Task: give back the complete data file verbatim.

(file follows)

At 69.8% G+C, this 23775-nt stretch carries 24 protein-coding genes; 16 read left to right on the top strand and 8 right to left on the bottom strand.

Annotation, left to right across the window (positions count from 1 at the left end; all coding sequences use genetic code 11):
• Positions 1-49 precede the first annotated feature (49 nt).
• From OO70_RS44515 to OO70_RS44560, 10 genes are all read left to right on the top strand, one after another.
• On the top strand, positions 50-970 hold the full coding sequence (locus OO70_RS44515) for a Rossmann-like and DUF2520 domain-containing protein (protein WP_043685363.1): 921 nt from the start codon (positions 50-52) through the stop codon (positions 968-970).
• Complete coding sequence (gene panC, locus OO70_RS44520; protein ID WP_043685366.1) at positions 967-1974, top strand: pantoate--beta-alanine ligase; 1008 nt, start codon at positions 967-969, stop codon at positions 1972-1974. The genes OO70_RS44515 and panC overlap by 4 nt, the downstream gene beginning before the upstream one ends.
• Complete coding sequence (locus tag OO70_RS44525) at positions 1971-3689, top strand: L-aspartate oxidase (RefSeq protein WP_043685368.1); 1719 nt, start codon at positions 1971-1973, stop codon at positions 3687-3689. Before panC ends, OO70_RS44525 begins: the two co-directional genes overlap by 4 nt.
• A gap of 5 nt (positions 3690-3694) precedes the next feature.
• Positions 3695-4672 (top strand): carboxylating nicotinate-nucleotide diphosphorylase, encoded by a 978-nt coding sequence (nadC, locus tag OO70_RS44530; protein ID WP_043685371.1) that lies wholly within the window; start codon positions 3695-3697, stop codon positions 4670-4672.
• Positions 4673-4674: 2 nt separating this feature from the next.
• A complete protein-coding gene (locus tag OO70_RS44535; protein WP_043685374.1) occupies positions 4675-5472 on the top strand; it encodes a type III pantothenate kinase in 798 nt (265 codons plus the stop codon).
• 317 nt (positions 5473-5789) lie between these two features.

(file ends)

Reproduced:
At 69.8% G+C, this 23775-nt stretch carries 24 protein-coding genes; 16 read left to right on the top strand and 8 right to left on the bottom strand.

Annotation, left to right across the window (positions count from 1 at the left end; all coding sequences use genetic code 11):
• Positions 1-49 precede the first annotated feature (49 nt).
• From OO70_RS44515 to OO70_RS44560, 10 genes are all read left to right on the top strand, one after another.
• On the top strand, positions 50-970 hold the full coding sequence (locus OO70_RS44515) for a Rossmann-like and DUF2520 domain-containing protein (protein WP_043685363.1): 921 nt from the start codon (positions 50-52) through the stop codon (positions 968-970).
• Complete coding sequence (gene panC, locus OO70_RS44520; protein ID WP_043685366.1) at positions 967-1974, top strand: pantoate--beta-alanine ligase; 1008 nt, start codon at positions 967-969, stop codon at positions 1972-1974. The genes OO70_RS44515 and panC overlap by 4 nt, the downstream gene beginning before the upstream one ends.
• Complete coding sequence (locus tag OO70_RS44525) at positions 1971-3689, top strand: L-aspartate oxidase (RefSeq protein WP_043685368.1); 1719 nt, start codon at positions 1971-1973, stop codon at positions 3687-3689. Before panC ends, OO70_RS44525 begins: the two co-directional genes overlap by 4 nt.
• A gap of 5 nt (positions 3690-3694) precedes the next feature.
• Positions 3695-4672 (top strand): carboxylating nicotinate-nucleotide diphosphorylase, encoded by a 978-nt coding sequence (nadC, locus tag OO70_RS44530; protein ID WP_043685371.1) that lies wholly within the window; start codon positions 3695-3697, stop codon positions 4670-4672.
• Positions 4673-4674: 2 nt separating this feature from the next.
• A complete protein-coding gene (locus tag OO70_RS44535; protein WP_043685374.1) occupies positions 4675-5472 on the top strand; it encodes a type III pantothenate kinase in 798 nt (265 codons plus the stop codon).
• 317 nt (positions 5473-5789) lie between these two features.